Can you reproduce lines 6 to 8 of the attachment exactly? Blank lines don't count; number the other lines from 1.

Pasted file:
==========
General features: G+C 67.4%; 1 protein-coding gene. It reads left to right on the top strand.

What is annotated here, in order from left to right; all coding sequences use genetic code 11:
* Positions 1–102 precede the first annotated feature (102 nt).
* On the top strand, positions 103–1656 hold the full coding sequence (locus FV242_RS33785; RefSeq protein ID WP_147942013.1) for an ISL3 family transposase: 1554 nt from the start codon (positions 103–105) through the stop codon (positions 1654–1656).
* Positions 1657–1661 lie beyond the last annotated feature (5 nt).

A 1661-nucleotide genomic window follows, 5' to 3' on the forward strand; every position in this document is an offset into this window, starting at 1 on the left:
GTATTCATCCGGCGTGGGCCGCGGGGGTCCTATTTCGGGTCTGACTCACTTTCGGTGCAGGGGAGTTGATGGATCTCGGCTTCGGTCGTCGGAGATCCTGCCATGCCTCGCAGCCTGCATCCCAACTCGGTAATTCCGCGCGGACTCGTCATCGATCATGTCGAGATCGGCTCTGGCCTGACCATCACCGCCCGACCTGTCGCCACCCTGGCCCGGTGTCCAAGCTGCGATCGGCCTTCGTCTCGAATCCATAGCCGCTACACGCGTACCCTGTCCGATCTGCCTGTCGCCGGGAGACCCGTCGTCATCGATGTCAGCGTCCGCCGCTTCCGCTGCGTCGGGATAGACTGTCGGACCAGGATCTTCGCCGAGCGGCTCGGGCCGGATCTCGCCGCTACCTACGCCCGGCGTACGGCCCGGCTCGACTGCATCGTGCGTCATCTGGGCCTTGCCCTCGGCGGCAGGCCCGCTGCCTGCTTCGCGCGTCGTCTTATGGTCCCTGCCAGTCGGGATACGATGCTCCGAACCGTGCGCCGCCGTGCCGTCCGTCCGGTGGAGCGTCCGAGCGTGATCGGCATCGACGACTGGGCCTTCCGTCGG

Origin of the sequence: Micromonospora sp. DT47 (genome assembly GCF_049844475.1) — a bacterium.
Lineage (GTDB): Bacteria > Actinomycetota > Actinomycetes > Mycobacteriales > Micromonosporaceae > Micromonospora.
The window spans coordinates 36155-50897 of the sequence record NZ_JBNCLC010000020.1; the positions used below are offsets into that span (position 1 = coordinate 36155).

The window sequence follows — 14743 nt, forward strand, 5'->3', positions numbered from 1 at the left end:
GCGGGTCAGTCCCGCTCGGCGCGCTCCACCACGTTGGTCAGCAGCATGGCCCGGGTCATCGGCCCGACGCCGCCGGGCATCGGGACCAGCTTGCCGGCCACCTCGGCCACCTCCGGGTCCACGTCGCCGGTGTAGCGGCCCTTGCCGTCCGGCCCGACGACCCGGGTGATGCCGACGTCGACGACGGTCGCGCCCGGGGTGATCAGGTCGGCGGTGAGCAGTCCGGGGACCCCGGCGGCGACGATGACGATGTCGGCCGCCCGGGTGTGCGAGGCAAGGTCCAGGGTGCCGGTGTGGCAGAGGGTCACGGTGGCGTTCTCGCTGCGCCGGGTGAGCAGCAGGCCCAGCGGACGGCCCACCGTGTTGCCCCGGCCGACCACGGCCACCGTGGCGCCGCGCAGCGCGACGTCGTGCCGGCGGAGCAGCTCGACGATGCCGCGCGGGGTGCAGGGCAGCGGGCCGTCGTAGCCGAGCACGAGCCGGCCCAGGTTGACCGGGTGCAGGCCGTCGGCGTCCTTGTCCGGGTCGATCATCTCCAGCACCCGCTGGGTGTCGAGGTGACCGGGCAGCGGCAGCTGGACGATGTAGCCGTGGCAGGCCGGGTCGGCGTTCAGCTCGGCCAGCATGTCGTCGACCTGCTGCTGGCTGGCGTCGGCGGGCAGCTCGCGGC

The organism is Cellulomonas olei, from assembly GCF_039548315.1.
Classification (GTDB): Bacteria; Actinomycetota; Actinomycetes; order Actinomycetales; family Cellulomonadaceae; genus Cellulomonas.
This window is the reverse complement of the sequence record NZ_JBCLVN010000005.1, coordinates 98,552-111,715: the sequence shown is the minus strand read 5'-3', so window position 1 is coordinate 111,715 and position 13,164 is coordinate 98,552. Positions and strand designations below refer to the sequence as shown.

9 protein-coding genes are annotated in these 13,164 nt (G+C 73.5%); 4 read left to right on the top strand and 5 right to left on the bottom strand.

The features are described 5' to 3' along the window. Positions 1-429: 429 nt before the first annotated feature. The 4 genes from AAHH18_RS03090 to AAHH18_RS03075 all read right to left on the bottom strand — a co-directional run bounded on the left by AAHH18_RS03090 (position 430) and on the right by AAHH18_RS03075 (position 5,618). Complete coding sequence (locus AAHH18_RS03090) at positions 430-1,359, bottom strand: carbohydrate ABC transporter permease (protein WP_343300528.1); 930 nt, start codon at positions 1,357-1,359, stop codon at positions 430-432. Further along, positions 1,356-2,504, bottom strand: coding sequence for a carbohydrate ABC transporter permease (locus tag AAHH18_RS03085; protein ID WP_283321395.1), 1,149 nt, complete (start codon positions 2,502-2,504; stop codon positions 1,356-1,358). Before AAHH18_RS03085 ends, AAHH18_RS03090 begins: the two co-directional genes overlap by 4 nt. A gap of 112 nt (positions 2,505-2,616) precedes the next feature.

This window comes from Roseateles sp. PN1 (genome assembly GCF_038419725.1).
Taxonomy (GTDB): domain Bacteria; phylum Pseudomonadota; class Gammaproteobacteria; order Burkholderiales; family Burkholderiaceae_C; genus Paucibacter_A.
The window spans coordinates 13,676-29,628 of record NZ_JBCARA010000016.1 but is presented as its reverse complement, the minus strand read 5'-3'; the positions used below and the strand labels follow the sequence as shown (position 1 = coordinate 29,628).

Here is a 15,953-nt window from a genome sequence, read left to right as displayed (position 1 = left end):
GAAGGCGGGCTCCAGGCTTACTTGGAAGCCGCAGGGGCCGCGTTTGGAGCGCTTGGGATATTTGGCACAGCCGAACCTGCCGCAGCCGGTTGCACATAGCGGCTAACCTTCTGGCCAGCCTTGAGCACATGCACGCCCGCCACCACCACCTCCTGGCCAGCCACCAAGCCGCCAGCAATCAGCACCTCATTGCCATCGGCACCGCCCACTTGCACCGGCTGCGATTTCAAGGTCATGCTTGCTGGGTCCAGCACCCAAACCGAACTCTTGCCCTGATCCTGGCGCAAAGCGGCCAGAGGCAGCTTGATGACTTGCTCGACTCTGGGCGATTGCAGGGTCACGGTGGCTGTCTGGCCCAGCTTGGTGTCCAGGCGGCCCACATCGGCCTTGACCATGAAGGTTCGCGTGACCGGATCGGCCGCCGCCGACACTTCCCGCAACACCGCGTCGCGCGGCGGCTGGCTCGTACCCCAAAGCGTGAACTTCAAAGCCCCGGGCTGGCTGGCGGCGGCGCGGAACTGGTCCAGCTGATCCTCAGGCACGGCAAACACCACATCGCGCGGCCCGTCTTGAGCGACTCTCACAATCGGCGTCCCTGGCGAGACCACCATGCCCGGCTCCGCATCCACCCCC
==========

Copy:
A 1661-nucleotide genomic window follows, 5' to 3' on the forward strand; every position in this document is an offset into this window, starting at 1 on the left:
GTATTCATCCGGCGTGGGCCGCGGGGGTCCTATTTCGGGTCTGACTCACTTTCGGTGCAGGGGAGTTGATGGATCTCGGCTTCGGTCGTCGGAGATCCTGCCATGCCTCGCAGCCTGCATCCCAACTCGGTAATTCCGCGCGGACTCGTCATCGATCATGTCGAGATCGGCTCTGGCCTGACCATCACCGCCCGACCTGTCGCCACCCTGGCCCGGTGTCCAAGCTGCGATCGGCCTTCGTCTCGAATCCATAGCCGCTACACGCGTACCCTGTCCGATCTGCCTGTCGCCGGGAGACCCGTCGTCATCGATGTCAGCGTCCGCCGCTTCCGCTGCGTCGGGATAGACTGTCGGACCAGGATCTTCGCCGAGCGGCTCGGGCCGGATCTCGCCGCTACCTACGCCCGGCGTACGGCCCGGCTCGACTGCATCGTGCGTCATCTGGGCCTTGCCCTCGGCGGCAGGCCCGCTGCCTGCTTCGCGCGTCGTCTTATGGTCCCTGCCAGTCGGGATACGATGCTCCGAACCGTGCGCCGCCGTGCCGTCCGTCCGGTGGAGCGTCCGAGCGTGATCGGCATCGACGACTGGGCCTTCCGTCGG

Origin of the sequence: Micromonospora sp. DT47 (genome assembly GCF_049844475.1) — a bacterium.